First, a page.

| Global Times | 2013-1-28 0:23:01
By Lin Xi
New sessions of the provincial committees of the Chinese People's Political Consultative Conference (CPPCC) have been held recently. Among local CPPCC members, there are some faces which are new, but not unfamiliar to the public. For instance, Wang Baoqiang, who won the Best New Performer prize at the 2003 Golden Horse Awards for the movie Blind Shaft, was newly elected to the CPPCC Hebei provincial committee, and Diana Pang, a category III film star from Hong Kong, is now a member of the CPPCC Gansu provincial committee.
Celebrity members make the CPPCC less opaque to the public. The public pay much more attention to these members during the discussions. Stephen Chow, a well-known star in Hong Kong elected as one of the 978 members of the 11th Guangdong Provincial Committee of the CPPCC, caused a stir for being absent from two days of discussion and arriving late the next day. The political gathering, for a long time detached from ordinary people, now has more reasons to attract them.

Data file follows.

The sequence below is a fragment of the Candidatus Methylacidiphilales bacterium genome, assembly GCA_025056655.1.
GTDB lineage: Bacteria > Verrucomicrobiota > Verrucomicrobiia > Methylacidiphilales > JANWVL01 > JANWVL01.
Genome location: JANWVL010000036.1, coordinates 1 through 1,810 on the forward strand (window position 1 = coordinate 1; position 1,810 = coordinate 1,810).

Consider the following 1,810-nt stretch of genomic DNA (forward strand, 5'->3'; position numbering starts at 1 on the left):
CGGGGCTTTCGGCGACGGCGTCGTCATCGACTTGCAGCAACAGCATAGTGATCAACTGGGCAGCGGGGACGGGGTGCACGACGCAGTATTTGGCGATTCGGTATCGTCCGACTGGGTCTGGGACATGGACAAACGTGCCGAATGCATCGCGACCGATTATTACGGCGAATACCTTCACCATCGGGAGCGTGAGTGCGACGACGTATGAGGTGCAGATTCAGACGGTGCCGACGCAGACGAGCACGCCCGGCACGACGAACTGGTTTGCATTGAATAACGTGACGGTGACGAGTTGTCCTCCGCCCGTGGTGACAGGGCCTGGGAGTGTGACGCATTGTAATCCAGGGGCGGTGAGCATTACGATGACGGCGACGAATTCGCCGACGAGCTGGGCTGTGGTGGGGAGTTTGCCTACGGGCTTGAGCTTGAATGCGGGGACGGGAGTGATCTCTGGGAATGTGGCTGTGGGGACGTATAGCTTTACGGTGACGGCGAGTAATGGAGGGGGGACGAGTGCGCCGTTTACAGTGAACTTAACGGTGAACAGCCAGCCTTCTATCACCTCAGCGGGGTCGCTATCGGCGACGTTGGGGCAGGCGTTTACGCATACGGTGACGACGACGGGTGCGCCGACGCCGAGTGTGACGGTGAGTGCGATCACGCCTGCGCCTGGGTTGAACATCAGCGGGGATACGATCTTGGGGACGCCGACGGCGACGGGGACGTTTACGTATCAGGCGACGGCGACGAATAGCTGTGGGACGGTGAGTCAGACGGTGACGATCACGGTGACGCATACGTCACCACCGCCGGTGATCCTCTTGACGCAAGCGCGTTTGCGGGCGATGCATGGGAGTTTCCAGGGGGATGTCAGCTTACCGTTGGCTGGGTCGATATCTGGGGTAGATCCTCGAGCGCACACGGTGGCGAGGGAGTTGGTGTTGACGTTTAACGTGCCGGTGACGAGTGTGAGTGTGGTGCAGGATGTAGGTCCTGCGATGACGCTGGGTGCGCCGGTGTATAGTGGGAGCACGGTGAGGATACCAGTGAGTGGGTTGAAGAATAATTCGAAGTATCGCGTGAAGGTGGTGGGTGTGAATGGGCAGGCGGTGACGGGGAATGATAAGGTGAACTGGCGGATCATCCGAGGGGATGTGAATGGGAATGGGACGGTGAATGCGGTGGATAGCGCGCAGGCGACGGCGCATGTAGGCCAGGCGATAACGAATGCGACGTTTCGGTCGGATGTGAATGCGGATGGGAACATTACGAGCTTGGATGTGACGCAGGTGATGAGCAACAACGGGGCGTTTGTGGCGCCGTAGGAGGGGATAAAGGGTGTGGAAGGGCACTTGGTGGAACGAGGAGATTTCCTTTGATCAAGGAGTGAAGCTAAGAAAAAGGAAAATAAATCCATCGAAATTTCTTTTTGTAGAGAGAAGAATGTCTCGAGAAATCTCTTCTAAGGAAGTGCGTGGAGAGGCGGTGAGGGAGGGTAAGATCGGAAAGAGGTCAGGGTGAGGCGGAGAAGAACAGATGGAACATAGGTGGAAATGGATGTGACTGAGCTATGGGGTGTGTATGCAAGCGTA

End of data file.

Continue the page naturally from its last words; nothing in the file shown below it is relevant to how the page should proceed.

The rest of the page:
The celebrities have been put under intense scrutiny. Compared to other members, the quality of their proposals, analysis of public affairs and even their elections, are given an unusual amount of attention. Objectively, their appearance has successfully aroused the public's interest in the political advisory body. This sends a message to other members from more traditional channels that they need to put the same efforts into maintaining their popularity among the public.
The public is concerned with the political abilities of these celebrity members. They doubt that these stars can carry out the duties of a representative. Raymond Zhou, an assistant researcher at the Guangzhou Academy of Social Sciences, said that although stars are also civilians who have the right to express their political viewpoints, most of them just advocate slogans which are politically correct but shallow, such as being "against hunger" and "anti-poverty."
This shows that on the one hand, the public expect more influential politicians who are close to the masses, while on the other hand they also put higher requirements on them to better perform their duties. This reflects the public's growing demands, and should also be the trend of the development of Chinese public servants: to have both public pulling power and political ability.
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